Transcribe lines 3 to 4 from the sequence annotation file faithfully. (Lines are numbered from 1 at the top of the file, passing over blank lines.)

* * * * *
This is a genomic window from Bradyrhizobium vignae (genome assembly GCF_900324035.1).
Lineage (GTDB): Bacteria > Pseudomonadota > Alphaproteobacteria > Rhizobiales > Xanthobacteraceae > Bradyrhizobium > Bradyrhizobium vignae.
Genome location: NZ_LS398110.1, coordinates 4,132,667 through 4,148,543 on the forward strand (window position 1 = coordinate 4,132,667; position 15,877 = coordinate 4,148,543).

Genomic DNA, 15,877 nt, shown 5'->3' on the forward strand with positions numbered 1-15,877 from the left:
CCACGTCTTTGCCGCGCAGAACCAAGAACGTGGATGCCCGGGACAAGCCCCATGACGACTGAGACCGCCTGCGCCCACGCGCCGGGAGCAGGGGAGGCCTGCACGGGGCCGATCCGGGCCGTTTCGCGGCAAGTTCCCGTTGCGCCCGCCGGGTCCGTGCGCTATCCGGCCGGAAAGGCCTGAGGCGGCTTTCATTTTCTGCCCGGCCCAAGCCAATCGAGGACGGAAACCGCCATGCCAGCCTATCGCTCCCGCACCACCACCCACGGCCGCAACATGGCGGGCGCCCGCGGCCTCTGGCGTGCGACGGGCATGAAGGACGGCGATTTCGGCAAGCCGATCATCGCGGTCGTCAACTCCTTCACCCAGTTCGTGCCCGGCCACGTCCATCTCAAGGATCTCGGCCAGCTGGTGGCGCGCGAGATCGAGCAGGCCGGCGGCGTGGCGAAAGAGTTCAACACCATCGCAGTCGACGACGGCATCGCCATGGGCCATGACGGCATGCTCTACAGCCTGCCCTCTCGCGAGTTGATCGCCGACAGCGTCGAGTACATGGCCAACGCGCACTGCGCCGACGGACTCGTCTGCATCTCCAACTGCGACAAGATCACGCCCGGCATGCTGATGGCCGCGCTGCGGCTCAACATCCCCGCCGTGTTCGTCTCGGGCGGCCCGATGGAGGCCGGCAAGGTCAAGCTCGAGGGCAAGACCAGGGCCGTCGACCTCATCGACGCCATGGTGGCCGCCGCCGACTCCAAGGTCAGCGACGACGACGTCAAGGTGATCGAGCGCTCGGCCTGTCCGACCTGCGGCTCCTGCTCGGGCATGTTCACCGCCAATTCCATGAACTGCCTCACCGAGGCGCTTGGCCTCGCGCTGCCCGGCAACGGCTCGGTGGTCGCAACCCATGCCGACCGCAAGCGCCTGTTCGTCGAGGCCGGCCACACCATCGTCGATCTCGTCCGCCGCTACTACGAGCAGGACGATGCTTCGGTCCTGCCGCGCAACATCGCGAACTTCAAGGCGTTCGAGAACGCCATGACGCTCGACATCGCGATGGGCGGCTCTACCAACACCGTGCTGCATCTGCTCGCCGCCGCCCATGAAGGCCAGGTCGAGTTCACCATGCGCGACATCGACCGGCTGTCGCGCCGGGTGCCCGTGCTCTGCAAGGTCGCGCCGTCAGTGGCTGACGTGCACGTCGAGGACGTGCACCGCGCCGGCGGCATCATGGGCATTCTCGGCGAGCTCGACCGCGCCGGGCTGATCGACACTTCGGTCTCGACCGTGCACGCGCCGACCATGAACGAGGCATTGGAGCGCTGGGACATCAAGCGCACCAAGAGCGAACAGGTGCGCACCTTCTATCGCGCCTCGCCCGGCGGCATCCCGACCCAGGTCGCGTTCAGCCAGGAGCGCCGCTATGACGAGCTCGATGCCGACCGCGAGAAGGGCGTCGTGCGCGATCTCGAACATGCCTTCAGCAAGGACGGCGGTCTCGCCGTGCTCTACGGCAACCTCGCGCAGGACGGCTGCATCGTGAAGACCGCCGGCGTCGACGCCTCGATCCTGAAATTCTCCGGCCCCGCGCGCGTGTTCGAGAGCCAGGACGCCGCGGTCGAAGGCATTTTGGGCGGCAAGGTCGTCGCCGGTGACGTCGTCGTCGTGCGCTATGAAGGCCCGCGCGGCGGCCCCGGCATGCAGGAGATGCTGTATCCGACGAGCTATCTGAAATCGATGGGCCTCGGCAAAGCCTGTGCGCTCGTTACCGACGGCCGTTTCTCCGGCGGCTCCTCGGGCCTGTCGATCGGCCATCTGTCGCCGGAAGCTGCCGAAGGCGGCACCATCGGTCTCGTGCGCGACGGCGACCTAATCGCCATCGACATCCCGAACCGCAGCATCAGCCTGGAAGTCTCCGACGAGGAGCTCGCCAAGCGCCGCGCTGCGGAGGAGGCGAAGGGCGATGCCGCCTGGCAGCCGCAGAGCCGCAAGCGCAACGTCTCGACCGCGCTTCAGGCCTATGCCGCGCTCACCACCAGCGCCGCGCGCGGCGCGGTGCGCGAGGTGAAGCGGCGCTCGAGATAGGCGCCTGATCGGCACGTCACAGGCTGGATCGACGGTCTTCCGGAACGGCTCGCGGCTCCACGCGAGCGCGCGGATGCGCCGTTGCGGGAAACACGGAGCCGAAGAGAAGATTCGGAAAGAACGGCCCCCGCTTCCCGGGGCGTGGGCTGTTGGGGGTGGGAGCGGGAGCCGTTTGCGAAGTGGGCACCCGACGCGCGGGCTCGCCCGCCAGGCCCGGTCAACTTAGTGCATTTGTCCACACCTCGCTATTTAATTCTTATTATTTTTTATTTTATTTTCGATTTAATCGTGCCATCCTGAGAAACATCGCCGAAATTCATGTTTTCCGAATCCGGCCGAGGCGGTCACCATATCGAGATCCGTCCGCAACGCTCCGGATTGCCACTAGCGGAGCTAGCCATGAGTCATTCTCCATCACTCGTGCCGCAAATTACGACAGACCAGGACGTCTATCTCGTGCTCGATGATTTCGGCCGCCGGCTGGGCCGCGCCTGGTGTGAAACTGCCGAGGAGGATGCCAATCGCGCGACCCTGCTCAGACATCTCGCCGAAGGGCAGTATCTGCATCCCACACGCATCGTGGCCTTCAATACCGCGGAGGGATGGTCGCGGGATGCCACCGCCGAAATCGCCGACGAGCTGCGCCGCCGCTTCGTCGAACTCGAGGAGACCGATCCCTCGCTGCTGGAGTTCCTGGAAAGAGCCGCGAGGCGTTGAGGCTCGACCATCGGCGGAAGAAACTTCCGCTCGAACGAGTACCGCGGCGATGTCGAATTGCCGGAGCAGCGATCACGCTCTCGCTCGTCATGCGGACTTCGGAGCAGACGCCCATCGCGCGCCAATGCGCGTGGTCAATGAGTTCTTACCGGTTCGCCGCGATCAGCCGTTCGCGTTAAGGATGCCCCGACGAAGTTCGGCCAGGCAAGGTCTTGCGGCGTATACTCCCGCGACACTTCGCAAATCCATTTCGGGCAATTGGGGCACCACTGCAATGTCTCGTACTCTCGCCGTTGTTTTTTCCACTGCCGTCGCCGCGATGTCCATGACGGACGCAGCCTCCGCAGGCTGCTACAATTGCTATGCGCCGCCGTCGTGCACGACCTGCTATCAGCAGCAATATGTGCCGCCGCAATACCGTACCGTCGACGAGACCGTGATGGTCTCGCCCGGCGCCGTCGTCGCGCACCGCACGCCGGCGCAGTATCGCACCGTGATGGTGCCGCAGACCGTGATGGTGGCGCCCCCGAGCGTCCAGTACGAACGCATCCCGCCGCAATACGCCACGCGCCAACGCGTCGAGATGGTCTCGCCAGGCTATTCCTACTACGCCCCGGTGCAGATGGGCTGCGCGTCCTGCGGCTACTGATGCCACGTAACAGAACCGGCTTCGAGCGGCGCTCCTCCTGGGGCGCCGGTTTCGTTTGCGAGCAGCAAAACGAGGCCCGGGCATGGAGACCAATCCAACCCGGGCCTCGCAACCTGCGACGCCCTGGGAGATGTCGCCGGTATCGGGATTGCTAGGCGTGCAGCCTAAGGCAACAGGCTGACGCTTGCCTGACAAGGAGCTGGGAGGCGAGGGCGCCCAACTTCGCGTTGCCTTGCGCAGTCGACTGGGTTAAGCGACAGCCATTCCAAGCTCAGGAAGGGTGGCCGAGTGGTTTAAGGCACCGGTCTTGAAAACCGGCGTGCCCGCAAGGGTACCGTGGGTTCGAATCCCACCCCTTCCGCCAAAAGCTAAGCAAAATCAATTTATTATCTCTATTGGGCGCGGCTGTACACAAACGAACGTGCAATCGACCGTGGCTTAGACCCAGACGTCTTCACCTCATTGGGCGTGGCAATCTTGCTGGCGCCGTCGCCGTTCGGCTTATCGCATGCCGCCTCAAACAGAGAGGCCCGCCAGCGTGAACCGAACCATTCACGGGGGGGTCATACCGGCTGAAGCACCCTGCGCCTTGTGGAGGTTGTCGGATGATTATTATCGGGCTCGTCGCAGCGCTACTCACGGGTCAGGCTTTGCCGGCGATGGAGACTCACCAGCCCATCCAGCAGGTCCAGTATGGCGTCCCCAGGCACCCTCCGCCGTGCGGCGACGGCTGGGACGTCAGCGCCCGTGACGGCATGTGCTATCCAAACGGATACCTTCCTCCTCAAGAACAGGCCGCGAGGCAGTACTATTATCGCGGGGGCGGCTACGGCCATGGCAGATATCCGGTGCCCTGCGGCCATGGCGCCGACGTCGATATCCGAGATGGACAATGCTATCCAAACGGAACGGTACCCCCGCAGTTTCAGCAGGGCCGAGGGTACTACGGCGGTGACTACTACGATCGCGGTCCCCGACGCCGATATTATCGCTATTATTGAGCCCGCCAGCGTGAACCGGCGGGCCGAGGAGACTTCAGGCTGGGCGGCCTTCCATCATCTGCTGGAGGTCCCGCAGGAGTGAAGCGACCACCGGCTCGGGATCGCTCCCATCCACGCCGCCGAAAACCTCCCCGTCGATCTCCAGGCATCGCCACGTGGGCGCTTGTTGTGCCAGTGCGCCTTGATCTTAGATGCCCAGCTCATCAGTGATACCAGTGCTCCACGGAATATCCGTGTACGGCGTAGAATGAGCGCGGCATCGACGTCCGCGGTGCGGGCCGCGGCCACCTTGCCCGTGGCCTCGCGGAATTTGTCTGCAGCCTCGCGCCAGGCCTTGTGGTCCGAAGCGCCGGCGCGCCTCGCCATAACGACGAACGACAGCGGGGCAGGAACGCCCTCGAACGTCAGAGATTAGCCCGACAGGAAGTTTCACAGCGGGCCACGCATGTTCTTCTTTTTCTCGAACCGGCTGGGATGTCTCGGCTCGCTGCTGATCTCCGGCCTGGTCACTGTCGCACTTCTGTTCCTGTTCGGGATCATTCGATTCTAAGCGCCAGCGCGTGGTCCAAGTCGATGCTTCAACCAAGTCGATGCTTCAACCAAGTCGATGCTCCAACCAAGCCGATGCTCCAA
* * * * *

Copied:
Genome location: NZ_LS398110.1, coordinates 4,132,667 through 4,148,543 on the forward strand (window position 1 = coordinate 4,132,667; position 15,877 = coordinate 4,148,543).

Genomic DNA, 15,877 nt, shown 5'->3' on the forward strand with positions numbered 1-15,877 from the left: